Why Two-Sided Marketplace Startups Aren’t For Everyone
2020 was the come-to-mainstream year for marketplace startups.
There’s certainly good reason for the marketplace startup trend to continue — fueled by a perfect storm of user-friendly no-code options for prototyping, a quarantine-accelerated demand for digital business models, and the headline-grabbing IPOs of several success stories — AirBnB, DoorDash, and Vroom, just to name three.
There’s never been a better time to at least try to build a market of buyers and sellers around almost any product or service. And truth be told, a lot of marketplace startups are finding success. The question is: Is that success sustainable?
We’re still in the early stages of 2SMs as fertile ground for disruption. But their success will only be sustained if those marketplaces are built properly. To do that, they need to avoid the mistake I see most often.
A marketplace should never try to be everything to everyone.
“A costly, painful, and time-consuming failure.”
That is a word-for-word quote from a fellow entrepreneur who watched their marketplace customer base splinter, fragment, and then fade away, done in by a problem he described succinctly in just two words:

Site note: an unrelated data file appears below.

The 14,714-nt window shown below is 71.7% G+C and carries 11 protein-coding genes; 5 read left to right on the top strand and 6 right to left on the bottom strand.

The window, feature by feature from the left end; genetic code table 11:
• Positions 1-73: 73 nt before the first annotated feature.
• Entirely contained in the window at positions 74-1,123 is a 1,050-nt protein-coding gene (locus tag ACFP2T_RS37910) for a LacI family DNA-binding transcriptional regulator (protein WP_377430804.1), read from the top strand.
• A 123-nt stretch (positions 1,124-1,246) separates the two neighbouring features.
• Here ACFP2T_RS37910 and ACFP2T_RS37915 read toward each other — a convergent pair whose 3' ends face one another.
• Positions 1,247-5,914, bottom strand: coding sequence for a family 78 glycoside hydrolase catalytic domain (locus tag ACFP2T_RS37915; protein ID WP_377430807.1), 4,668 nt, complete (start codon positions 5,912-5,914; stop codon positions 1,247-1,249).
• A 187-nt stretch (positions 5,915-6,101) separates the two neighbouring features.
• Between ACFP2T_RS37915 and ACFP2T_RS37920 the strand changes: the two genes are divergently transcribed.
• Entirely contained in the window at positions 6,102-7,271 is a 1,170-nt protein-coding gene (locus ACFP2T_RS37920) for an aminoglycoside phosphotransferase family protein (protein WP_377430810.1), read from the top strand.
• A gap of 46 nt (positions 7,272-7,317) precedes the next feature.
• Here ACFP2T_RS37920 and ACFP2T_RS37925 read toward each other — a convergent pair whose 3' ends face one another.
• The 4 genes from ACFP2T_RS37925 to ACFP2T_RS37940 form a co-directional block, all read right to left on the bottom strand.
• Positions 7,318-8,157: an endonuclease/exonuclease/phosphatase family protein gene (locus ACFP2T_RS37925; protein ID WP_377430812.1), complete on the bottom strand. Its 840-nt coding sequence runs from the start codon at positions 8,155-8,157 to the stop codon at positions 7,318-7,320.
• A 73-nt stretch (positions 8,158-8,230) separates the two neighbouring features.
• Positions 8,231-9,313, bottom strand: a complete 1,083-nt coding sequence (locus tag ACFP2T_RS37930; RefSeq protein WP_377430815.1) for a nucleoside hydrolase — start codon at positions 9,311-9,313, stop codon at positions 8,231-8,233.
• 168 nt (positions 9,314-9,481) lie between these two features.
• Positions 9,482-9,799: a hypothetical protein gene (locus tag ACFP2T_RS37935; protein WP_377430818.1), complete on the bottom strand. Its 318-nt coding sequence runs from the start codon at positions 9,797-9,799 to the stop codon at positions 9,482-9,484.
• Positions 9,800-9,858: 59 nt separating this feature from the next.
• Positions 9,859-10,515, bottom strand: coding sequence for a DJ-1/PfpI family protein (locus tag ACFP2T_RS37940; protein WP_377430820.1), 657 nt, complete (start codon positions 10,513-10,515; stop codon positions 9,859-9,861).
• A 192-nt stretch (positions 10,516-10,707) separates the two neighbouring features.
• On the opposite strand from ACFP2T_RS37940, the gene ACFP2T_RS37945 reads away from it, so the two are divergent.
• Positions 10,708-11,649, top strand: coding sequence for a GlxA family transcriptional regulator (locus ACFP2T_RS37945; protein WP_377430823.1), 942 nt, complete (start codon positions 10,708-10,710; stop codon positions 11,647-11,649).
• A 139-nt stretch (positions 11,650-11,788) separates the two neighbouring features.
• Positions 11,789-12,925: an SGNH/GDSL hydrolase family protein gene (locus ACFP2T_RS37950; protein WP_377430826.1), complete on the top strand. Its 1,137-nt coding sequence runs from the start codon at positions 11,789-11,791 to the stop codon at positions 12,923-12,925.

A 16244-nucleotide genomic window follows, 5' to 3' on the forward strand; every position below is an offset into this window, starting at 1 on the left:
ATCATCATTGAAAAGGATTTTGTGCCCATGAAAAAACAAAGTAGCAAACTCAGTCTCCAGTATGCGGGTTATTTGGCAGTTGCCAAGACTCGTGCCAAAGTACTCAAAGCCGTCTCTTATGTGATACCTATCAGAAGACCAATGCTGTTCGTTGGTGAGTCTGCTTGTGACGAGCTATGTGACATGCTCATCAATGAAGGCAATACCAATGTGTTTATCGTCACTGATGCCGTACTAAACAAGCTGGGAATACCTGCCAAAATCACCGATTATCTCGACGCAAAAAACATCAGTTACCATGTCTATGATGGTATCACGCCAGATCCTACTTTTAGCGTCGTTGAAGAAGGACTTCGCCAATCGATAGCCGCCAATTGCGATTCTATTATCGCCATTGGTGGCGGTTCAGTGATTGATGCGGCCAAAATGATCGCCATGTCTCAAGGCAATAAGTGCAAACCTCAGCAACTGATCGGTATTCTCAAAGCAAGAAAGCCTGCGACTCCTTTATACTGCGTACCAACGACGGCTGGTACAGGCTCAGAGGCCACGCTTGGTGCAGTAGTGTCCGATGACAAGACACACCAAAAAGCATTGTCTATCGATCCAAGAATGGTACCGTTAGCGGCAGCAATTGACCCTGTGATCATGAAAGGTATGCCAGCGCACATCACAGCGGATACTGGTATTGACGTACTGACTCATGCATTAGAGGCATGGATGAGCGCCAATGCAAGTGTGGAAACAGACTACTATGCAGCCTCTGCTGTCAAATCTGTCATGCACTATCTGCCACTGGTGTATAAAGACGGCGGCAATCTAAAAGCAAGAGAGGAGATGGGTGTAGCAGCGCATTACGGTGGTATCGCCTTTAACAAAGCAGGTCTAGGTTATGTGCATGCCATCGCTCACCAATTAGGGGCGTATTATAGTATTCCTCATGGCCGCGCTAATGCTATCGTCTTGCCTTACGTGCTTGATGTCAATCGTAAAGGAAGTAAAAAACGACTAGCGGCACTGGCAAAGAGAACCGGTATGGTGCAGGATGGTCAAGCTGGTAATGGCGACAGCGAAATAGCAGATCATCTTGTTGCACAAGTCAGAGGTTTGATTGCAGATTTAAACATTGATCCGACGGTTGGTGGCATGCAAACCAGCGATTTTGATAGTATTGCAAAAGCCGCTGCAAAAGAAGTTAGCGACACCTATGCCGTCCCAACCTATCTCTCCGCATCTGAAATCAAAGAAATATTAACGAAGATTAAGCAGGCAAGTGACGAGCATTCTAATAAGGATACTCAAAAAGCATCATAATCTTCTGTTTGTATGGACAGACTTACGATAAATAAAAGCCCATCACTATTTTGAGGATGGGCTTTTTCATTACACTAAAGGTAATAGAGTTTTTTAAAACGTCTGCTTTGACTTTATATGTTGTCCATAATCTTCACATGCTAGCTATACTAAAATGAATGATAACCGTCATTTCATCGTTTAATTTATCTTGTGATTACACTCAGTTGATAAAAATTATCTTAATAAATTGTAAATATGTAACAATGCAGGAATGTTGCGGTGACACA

In 20-plus years of building startups and digital products, I’ve spent a bunch of that time focused on marketplaces, from my first self-founded startup — writers network Intrepid Media — to my most recent project — a startup advice-on-demand app called Teaching Startup.
In that time, I’ve learned that even if you choose the exact right product or service sector to disrupt, even if you develop amazing technology, and even if you perfect the customer experience, the success or failure of your marketplace startup will be determined solely on your sellers meeting the expectations of your buyers.
It doesn’t matter if the vendor side of the marketplace is made up of providers, producers, or procurers, they have to be consistent and the marketplace’s offering has to be…